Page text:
’Twas the night before Y2K . . .
As the night grew older on New Year’s Eve, Americans watched in anticipation as, country by country, the world moved into the year 2000. Fortunately, there were no major computer-related Y2K glitches. Hospital workers were particularly grateful for the smooth move into the year 2000, although much planning and preparation went into making that transition smooth.
Pat Minard, RPh, FASHP, manager of Pharm acy Services at Shawnee Mission Medical Center and St. Luke’s South, both of Shawnee Mission, KS, describes the preparation at his institutions: "For all equipment and software dependent on dates, we obtained written verification from vendors that they had tested their products and that the products had tested correctly for the rollover into 2000.
"We personally tested Pyxis, Baxa, and Cerner by running the dates forward to dates in 2000," he continues. "Updates in software were made for Pyxis and payroll, and many PCs were upgraded to faster-running programs. All of these are changes we would have made sooner or later."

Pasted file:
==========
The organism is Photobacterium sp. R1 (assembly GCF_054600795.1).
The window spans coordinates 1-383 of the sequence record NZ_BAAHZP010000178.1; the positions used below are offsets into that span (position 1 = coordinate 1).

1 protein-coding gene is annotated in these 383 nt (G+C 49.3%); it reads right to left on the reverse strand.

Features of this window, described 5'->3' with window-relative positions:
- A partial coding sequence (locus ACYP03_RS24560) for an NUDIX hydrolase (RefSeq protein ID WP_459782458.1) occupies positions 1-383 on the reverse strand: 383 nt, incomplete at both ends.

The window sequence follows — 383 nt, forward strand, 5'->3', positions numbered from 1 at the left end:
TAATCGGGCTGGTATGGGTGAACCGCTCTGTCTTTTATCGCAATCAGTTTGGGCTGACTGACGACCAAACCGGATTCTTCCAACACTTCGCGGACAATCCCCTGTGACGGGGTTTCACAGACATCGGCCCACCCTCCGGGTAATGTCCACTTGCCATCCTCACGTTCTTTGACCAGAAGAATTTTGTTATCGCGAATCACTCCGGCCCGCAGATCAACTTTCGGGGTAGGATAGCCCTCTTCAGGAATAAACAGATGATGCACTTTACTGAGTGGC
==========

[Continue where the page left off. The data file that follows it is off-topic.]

Minard estimates that approximately 200 person hours were spent during 1999 toward this end, plus a minimal amount of money toward software upgrades.
Then, on New Year’s Eve, all managers in patient-related roles had to be at each hospital by 10 p.m. to start testing equipment and software. "We tested everything from phones, faxes, and pagers to software and computers every hour until 2 a.m.," explains Minard.
Minard is pleased that drug delivery was uninterrupted at his institutions with the move into the year 2000 and that contingency plans did not have to be acted upon.
He adds, "The contingency plans we put in place will remain there for any kind of disaster that might occur in the future. I don’t consider the Y2K preparation unnecessary. In fact, because of that preparation, we will be much better able to handle other disruptions, as they might occur in the future."